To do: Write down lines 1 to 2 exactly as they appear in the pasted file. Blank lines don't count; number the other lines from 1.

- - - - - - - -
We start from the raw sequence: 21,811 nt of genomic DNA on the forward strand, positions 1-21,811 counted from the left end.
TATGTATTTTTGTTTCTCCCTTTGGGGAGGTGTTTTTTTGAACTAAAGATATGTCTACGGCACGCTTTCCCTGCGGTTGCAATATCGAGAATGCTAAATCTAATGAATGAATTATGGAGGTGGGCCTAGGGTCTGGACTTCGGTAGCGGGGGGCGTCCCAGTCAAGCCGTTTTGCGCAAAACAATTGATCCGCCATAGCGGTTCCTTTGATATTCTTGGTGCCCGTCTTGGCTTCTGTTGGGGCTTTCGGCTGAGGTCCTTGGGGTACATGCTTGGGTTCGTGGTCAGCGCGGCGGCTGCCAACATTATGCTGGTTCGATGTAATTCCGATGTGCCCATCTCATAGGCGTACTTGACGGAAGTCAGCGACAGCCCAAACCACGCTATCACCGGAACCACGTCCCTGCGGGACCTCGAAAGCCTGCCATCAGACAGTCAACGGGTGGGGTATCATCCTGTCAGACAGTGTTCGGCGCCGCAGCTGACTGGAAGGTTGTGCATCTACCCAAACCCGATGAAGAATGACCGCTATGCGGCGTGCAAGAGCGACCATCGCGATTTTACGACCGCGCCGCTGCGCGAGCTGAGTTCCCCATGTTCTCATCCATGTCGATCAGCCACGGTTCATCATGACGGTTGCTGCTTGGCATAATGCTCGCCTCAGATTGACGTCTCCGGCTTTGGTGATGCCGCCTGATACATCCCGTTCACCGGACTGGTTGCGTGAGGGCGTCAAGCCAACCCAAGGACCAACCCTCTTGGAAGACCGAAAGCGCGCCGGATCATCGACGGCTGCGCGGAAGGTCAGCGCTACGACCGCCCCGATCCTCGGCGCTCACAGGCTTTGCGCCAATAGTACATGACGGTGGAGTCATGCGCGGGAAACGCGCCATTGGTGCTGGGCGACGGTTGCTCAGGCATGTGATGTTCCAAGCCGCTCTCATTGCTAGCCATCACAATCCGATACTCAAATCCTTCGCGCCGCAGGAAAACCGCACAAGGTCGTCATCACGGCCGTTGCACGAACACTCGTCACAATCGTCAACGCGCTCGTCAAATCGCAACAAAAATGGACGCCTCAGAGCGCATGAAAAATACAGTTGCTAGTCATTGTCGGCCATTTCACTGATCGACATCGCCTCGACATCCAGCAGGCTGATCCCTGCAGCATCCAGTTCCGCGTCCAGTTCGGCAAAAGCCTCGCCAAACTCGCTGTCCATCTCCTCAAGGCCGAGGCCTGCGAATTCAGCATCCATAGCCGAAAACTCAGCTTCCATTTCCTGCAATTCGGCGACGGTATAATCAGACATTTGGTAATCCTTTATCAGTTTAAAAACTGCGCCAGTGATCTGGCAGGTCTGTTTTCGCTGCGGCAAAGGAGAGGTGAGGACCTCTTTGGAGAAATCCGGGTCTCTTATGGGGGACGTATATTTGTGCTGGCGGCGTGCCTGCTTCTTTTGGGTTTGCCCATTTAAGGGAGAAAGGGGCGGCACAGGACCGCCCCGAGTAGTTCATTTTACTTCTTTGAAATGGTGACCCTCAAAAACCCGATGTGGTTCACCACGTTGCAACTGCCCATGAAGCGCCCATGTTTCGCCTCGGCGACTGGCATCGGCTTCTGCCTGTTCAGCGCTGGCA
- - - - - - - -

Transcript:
We start from the raw sequence: 21,811 nt of genomic DNA on the forward strand, positions 1-21,811 counted from the left end.
TATGTATTTTTGTTTCTCCCTTTGGGGAGGTGTTTTTTTGAACTAAAGATATGTCTACGGCACGCTTTCCCTGCGGTTGCAATATCGAGAATGCTAAATCTAATGAATGAATTATGGAGGTGGGCCTAGGGTCTGGACTTCGGTAGCGGGGGGCGTCCCAGTCAAGCCGTTTTGCGCAAAACAATTGATCCGCCATAGCGGTTCCTTTGATATTCTTGGTGCCCGTCTTGGCTTCTGTTGGGGCTTTCGGCTGAGGTCCTTGGGGTACATGCTTGGGTTCGTGGTCAGCGCGGCGGCTGCCAACATTATGCTGGTTCGATGTAATTCCGATGTGCCCATCTCATAGGCGTACTTGACGGAAGTCAGCGACAGCCCAAACCACGCTATCACCGGAACCACGTCCCTGCGGGACCTCGAAAGCCTGCCATCAGACAGTCAACGGGTGGGGTATCATCCTGTCAGACAGTGTTCGGCGCCGCAGCTGACTGGAAGGTTGTGCATCTACCCAAACCCGATGAAGAATGACCGCTATGCGGCGTGCAAGAGCGACCATCGCGATTTTACGACCGCGCCGCTGCGCGAGCTGAGTTCCCCATGTTCTCATCCATGTCGATCAGCCACGGTTCATCATGACGGTTGCTGCTTGGCATAATGCTCGCCTCAGATTGACGTCTCCGGCTTTGGTGATGCCGCCTGATACATCCCGTTCACCGGACTGGTTGCGTGAGGGCGTCAAGCCAACCCAAGGACCAACCCTCTTGGAAGACCGAAAGCGCGCCGGATCATCGACGGCTGCGCGGAAGGTCAGCGCTACGACCGCCCCGATCCTCGGCGCTCACAGGCTTTGCGCCAATAGTACATGACGGTGGAGTCATGCGCGGGAAACGCGCCATTGGTGCTGGGCGACGGTTGCTCAGGCATGTGATGTTCCAAGCCGCTCTCATTGCTAGCCATCACAATCCGATACTCAAATCCTTCGCGCCGCAGGAAAACCGCACAAGGTCGTCATCACGGCCGTTGCACGAACACTCGTCACAATCGTCAACGCGCTCGTCAAATCGCAACAAAAATGGACGCCTCAGAGCGCATGAAAAATACAGTTGCTAGTCATTGTCGGCCATTTCACTGATCGACATCGCCTCGACATCCAGCAGGCTGATCCCTGCAGCATCCAGTTCCGCGTCCAGTTCGGCAAAAGCCTCGCCAAACTCGCTGTCCATCTCCTCAAGGCCGAGGCCTGCGAATTCAGCATCCATAGCCGAAAACTCAGCTTCCATTTCCTGCAATTCGGCGACGGTATAATCAGACATTTGGTAATCCTTTATCAGTTTAAAAACTGCGCCAGTGATCTGGCAGGTCTGTTTTCGCTGCGGCAAAGGAGAGGTGAGGACCTCTTTGGAGAAATCCGGGTCTCTTATGGGGGACGTATATTTGTGCTGGCGGCGTGCCTGCTTCTTTTGGGTTTGCCCATTTAAGGGAGAAAGGGGCGGCACAGGACCGCCCCGAGTAGTTCATTTTACTTCTTTGAAATGGTGACCCTCAAAAACCCGATGTGGTTCACCACGTTGCAACTGCCCATGAAGCGCCCATGTTTCGCCTCGGCGACTGGCATCGGCTTCTGCCTGTTCAGCGCTGGCA